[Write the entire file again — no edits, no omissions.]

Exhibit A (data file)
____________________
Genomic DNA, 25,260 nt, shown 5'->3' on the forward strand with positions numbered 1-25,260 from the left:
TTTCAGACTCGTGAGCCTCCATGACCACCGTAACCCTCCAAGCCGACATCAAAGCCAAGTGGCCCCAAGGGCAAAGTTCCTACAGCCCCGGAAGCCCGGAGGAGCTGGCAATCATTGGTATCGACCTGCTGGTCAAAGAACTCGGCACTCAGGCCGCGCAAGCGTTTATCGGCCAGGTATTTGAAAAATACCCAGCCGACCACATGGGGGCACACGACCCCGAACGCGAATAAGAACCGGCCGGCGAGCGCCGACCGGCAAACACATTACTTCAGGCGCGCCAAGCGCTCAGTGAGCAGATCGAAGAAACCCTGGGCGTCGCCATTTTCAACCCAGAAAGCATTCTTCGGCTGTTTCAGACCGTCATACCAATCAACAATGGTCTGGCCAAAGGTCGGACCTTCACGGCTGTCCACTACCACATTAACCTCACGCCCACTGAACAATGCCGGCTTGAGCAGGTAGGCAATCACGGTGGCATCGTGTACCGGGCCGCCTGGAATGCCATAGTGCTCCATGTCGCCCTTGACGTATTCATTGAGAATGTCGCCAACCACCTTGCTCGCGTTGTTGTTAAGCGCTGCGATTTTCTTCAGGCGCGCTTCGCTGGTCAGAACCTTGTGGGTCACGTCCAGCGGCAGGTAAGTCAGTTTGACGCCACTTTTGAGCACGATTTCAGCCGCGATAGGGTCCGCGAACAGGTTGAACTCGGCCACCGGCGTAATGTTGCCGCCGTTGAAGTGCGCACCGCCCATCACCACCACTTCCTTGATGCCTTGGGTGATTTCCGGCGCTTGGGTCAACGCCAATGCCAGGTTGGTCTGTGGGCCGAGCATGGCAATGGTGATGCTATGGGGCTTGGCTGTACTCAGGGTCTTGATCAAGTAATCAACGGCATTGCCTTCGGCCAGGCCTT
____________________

Genomic DNA, 25,260 nt, shown 5'->3' on the forward strand with positions numbered 1-25,260 from the left:
TTTCAGACTCGTGAGCCTCCATGACCACCGTAACCCTCCAAGCCGACATCAAAGCCAAGTGGCCCCAAGGGCAAAGTTCCTACAGCCCCGGAAGCCCGGAGGAGCTGGCAATCATTGGTATCGACCTGCTGGTCAAAGAACTCGGCACTCAGGCCGCGCAAGCGTTTATCGGCCAGGTATTTGAAAAATACCCAGCCGACCACATGGGGGCACACGACCCCGAACGCGAATAAGAACCGGCCGGCGAGCGCCGACCGGCAAACACATTACTTCAGGCGCGCCAAGCGCTCAGTGAGCAGATCGAAGAAACCCTGGGCGTCGCCATTTTCAACCCAGAAAGCATTCTTCGGCTGTTTCAGACCGTCATACCAATCAACAATGGTCTGGCCAAAGGTCGGACCTTCACGGCTGTCCACTACCACATTAACCTCACGCCCACTGAACAATGCCGGCTTGAGCAGGTAGGCAATCACGGTGGCATCGTGTACCGGGCCGCCTGGAATGCCATAGTGCTCCATGTCGCCCTTGACGTATTCATTGAGAATGTCGCCAACCACCTTGCTCGCGTTGTTGTTAAGCGCTGCGATTTTCTTCAGGCGCGCTTCGCTGGTCAGAACCTTGTGGGTCACGTCCAGCGGCAGGTAAGTCAGTTTGACGCCACTTTTGAGCACGATTTCAGCCGCGATAGGGTCCGCGAACAGGTTGAACTCGGCCACCGGCGTAATGTTGCCGCCGTTGAAGTGCGCACCGCCCATCACCACCACTTCCTTGATGCCTTGGGTGATTTCCGGCGCTTGGGTCAACGCCAATGCCAGGTTGGTCTGTGGGCCGAGCATGGCAATGGTGATGCTATGGGGCTTGGCTGTACTCAGGGTCTTGATCAAGTAATCAACGGCATTGCCTTCGGCCAGGCCTT